Bodiography's Maria Caruso explores psychotherapy via dance -- with music by the Red Hot Chili Peppers. | Dance | Pittsburgh | Pittsburgh City Paper

Bodiography's Maria Caruso explores psychotherapy via dance -- with music by the Red Hot Chili Peppers. 

Maria Caruso is still trying to find herself as a choreographer. Last season, for instance, in her work "Kaleidoscope," the 27-year-old artistic director of Bodiography Contemporary Ballet experimented with a different movement language, one that purposely steered clear of such habits as movement directly tied to emotion.

Caruso considered the experiment a success. So for the company's latest production, Innovation 2008, Caruso seeks to marry her newfound way of looking at dance movement with her passion for emotional themes. The result is "Bound," her 45-minute work set to the music of the Red Hot Chili Peppers, and set to premiere April 12, at the Byham Theater.

"Bound" centers on a group of individuals seeking psychotherapy. Caruso says she got the idea from talking with a psychologist friend. The work's backdrop includes a dozen actors portraying patients and a therapist; the patients' disorders and conversations with the therapist are played out in a series of vignettes danced to such Chili Peppers hits as "Under the Bridge," "Californication" and "Scar Tissue."

Caruso consulted with three psychologists during the creation of "Bound." They informed the piece as a dramaturge might, helping to direct the work's 12 actors and 14 dancers to present each disorder.

"From the therapist's feedback I found that some of the gestures and movements I used to communicate a particular feeling or disorder, such as having the dancers placing their hands over their mouths, had a different meaning to the therapists, who saw that gesture as being associated with an altogether different disorder," says Caruso.

While "Bound" deals with therapy of the mind, Caruso's other work on the program, a restaging of 2005's "Solace," set to music by composer Arvo Pärt, deals with therapy of the heart. Inspired by a life-threatening auto accident her mother was involved in, "Solace" recognizes the unexpected support people can receive in times of trouble.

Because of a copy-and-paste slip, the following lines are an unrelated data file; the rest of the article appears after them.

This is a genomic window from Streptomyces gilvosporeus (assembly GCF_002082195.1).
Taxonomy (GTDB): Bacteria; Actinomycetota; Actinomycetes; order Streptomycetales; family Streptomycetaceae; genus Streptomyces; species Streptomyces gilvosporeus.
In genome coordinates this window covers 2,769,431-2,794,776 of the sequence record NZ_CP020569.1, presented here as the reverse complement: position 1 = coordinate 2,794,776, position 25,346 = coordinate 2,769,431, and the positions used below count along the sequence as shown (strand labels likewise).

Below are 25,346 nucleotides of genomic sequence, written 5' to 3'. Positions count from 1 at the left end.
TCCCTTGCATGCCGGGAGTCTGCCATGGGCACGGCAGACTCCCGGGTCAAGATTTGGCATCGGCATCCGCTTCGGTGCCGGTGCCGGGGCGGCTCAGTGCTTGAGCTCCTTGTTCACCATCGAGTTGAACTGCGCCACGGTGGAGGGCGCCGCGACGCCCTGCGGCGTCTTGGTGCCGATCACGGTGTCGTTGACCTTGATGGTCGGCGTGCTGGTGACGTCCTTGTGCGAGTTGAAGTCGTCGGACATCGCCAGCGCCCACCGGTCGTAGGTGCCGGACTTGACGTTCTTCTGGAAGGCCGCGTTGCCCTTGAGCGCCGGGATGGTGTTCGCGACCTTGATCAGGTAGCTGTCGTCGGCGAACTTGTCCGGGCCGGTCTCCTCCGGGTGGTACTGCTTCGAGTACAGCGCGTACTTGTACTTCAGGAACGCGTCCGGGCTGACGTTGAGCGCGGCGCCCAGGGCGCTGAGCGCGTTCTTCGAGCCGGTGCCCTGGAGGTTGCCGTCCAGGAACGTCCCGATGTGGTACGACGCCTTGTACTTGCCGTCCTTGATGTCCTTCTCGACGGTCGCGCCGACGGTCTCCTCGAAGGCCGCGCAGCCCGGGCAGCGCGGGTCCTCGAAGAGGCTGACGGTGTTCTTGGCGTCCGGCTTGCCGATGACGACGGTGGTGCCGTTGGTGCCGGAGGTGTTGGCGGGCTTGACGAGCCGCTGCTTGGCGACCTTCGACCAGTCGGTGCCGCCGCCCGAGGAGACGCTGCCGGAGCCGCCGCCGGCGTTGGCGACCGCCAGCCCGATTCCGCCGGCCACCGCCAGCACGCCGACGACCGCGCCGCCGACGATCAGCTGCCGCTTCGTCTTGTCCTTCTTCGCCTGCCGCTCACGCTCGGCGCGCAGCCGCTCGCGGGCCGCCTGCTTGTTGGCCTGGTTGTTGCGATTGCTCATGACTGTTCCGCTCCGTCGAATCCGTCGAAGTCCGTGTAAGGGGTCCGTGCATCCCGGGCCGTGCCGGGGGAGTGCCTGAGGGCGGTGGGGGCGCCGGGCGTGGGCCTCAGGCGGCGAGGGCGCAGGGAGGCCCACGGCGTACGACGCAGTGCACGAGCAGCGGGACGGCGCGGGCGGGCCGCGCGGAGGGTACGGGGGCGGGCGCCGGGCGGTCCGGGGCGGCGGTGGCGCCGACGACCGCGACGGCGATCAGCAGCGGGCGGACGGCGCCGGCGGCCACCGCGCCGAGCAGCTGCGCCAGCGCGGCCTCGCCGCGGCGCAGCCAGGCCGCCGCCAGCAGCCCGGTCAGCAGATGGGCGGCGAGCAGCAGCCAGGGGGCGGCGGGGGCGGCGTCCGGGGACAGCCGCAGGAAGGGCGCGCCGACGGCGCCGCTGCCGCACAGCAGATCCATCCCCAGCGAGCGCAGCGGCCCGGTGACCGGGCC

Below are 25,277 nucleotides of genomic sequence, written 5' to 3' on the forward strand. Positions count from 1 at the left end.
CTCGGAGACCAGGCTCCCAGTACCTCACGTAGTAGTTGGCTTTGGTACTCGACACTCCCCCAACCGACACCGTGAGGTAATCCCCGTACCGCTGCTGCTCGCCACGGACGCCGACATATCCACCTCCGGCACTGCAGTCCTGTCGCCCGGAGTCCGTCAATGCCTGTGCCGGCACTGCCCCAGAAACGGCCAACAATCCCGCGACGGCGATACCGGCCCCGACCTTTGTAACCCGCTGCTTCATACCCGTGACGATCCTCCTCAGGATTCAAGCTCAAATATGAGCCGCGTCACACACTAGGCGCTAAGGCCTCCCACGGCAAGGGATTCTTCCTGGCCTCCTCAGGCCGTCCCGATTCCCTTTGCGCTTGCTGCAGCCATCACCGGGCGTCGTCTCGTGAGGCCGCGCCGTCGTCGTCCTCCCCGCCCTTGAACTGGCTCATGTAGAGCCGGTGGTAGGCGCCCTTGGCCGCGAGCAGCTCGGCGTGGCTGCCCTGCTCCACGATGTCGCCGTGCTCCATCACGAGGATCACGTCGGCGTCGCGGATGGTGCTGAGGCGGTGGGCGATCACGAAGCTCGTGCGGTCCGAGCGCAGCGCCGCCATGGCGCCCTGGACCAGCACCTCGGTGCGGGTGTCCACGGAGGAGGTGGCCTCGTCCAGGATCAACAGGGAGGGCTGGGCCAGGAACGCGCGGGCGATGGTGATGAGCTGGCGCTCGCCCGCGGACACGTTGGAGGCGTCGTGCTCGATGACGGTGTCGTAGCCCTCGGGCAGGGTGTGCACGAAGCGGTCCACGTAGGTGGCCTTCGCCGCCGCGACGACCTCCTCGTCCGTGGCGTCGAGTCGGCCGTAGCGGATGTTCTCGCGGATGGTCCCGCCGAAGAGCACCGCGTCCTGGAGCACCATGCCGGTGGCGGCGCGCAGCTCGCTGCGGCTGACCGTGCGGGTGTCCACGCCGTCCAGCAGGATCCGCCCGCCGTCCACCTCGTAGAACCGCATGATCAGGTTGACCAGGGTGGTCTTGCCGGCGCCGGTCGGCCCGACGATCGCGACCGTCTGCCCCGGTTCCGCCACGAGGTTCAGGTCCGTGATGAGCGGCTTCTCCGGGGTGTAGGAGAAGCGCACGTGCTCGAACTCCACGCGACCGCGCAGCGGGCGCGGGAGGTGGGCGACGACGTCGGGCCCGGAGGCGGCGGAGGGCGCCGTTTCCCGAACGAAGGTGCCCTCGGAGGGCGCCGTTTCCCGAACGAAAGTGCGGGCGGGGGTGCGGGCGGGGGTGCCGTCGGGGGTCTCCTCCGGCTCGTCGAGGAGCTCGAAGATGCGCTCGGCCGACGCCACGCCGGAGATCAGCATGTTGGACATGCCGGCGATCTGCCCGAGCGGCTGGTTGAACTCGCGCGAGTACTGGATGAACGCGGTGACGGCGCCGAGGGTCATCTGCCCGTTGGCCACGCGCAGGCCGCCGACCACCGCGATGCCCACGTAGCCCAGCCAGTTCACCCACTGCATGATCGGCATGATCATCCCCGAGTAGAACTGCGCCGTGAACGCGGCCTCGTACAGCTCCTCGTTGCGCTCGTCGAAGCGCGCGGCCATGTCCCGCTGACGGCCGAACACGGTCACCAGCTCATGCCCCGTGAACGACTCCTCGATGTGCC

"People came out of the woodwork that we hadn't heard from in years, and what they did gave me and my mother such a wonderful sense of support and comfort," says Caruso. "I wanted to relate in my piece that sense of community and support during a traumatic time that often comes unexpectedly and goes unacknowledged."

Innovation 2008's final work, "Partita," comes from choreographer James Martin, associate chair of New York University's Tisch School of the Arts.

Set to Bach's "Partita no. 1," Martin's 17-minute contemporary ballet for five dancers celebrates both Bach's music and the company's dancers.

"What inspires me about Bach's music is I feel like he is able to balance elements of recognition and surprise in an elegant and beautiful way," says Martin. Caruso calls Martin's "Partita no. 1" a sensitive and beautifully constructed dance work.


Bodiography Contemporary Ballet presents Innovation 2008 8 p.m. Sat., April 12. Byham Theater, 101 Sixth St., Downtown. $25-40 ($15 rush, available 30 minutes before curtain). 412-456-6666 or

Bound-ing: Bodiography's Meghan Dann. Photo courtesy of Ship King Media
  • Bound-ing: Bodiography's Meghan Dann. Photo courtesy of Ship King Media


Subscribe to this thread:

Add a comment


© 2019 Pittsburgh City Paper

Website powered by Foundation

National Advertising by VMG Advertising